Critics’ Picks

View of “The SUPERCAPACITOR.”

Tokyo

Tadasu Takamine

URANO
1-33-10-3F Higashi-Shinagawa, Shinagawa-ku, Tokyo Floor 3
June 13 - September 20

In his current solo exhibition, Tadasu Takamine turns his attention to the looming threat of a global energy crisis. Specifically, he focuses on the supercapacitor (a device capable of storing large amounts of electricity), positioning it as a potentially essential part of our future energy infrastructure, though it remains too expensive for broader commercial release.

Rather than dwell on the severity of the challenges that lie ahead, Takamine deliberately employs an aesthetically driven strategy to promote the invention. It seems that his aim is to raise awareness of the supercapacitor through artistic branding of the device. Accordingly, the style of the work on display varies, as if to appeal to as broad a demographic as possible. Throughout the pieces, the word SUPERCAPACITOR recurs, rendered in all manner of fonts and hues: One highly limited edition of silk-screen prints boasts a gold and brown pattern and color scheme reminiscent of Louis Vuitton’s luxury goods, while elsewhere, supercapacitor T-shirts have a more popular appeal, and an accordingly more affordable price tag. Takamine has even adorned many of the works with logos reminiscent of cartoon characters, giving this otherwise faceless device the kind of cute, anthropomorphic appeal that is so effective with Japanese consumers.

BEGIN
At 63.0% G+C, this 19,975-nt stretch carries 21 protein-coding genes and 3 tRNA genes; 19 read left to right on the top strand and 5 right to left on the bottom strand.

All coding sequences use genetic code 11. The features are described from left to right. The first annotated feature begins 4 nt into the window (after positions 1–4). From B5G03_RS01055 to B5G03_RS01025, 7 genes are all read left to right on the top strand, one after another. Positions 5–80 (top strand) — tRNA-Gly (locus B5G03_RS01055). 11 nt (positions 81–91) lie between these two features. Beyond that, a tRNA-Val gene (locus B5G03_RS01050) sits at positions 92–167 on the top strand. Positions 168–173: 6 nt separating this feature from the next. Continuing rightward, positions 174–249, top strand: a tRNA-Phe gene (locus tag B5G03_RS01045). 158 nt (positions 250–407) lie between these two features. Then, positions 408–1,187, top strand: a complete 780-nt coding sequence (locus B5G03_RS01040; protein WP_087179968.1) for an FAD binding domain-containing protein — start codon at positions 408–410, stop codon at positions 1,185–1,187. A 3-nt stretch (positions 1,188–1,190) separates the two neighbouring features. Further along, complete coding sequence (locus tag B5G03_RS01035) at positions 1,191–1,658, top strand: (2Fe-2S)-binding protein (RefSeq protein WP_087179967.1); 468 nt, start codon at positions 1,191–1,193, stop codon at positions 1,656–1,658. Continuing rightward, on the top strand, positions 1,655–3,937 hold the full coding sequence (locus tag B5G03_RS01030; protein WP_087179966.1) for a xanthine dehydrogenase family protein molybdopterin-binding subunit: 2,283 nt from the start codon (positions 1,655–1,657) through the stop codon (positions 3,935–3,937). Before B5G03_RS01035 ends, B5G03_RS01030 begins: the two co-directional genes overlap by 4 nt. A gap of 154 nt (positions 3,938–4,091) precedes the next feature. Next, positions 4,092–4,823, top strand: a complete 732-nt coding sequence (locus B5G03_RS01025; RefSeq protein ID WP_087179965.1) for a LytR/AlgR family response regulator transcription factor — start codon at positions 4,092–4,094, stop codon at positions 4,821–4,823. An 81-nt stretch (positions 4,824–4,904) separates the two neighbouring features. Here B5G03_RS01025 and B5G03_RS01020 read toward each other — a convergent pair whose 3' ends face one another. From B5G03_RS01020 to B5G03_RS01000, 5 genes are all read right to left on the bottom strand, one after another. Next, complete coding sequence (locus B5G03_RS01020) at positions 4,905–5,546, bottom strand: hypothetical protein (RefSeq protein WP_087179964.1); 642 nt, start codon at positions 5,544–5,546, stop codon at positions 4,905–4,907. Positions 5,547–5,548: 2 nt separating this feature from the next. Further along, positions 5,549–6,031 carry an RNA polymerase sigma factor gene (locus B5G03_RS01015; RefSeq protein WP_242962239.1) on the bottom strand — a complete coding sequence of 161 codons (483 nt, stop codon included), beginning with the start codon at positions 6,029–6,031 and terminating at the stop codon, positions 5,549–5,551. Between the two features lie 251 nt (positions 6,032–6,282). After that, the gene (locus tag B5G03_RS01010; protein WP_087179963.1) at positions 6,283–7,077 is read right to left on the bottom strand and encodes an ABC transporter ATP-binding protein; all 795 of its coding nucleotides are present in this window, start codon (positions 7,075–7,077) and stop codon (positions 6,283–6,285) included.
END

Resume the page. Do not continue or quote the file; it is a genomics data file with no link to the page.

Precedents set by other artists trying to draw attention to a cause, such as Yoko Ono and John Lennon’s “War Is Over! If You Want It” billboard campaign in New York in 1969, make it hard to debate, or even measure, whether artists can really effect meaningful social change. Nevertheless, in spite of the limited social leverage that comes with working in a commercial gallery, Takamine knows his small audience well. The world may be a decade away from knowing whether the supercapacitor will have any long-term relevance, but either way, like the “War Is Over!” campaign, it is already clear that Takamine’s works are an inevitable product of contemporary anxieties.